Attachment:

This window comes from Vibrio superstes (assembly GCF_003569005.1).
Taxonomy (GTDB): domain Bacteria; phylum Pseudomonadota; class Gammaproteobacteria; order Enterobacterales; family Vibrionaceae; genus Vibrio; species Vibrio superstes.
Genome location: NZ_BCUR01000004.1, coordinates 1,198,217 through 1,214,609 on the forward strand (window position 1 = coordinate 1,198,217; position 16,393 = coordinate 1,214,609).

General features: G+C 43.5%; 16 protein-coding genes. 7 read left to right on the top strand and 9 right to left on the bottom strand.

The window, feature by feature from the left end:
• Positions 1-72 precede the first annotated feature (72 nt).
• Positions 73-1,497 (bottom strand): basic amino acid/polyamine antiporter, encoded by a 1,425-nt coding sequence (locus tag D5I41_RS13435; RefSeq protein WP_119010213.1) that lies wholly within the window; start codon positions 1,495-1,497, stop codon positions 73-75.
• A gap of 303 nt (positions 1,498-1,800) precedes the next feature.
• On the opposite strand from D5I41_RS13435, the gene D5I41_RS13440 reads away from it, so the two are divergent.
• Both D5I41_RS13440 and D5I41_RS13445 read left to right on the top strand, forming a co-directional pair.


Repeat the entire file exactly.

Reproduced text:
This window comes from Vibrio superstes (assembly GCF_003569005.1).
Taxonomy (GTDB): domain Bacteria; phylum Pseudomonadota; class Gammaproteobacteria; order Enterobacterales; family Vibrionaceae; genus Vibrio; species Vibrio superstes.
Genome location: NZ_BCUR01000004.1, coordinates 1,198,217 through 1,214,609 on the forward strand (window position 1 = coordinate 1,198,217; position 16,393 = coordinate 1,214,609).

General features: G+C 43.5%; 16 protein-coding genes. 7 read left to right on the top strand and 9 right to left on the bottom strand.

The window, feature by feature from the left end:
• Positions 1-72 precede the first annotated feature (72 nt).
• Positions 73-1,497 (bottom strand): basic amino acid/polyamine antiporter, encoded by a 1,425-nt coding sequence (locus tag D5I41_RS13435; RefSeq protein WP_119010213.1) that lies wholly within the window; start codon positions 1,495-1,497, stop codon positions 73-75.
• A gap of 303 nt (positions 1,498-1,800) precedes the next feature.
• On the opposite strand from D5I41_RS13435, the gene D5I41_RS13440 reads away from it, so the two are divergent.
• Both D5I41_RS13440 and D5I41_RS13445 read left to right on the top strand, forming a co-directional pair.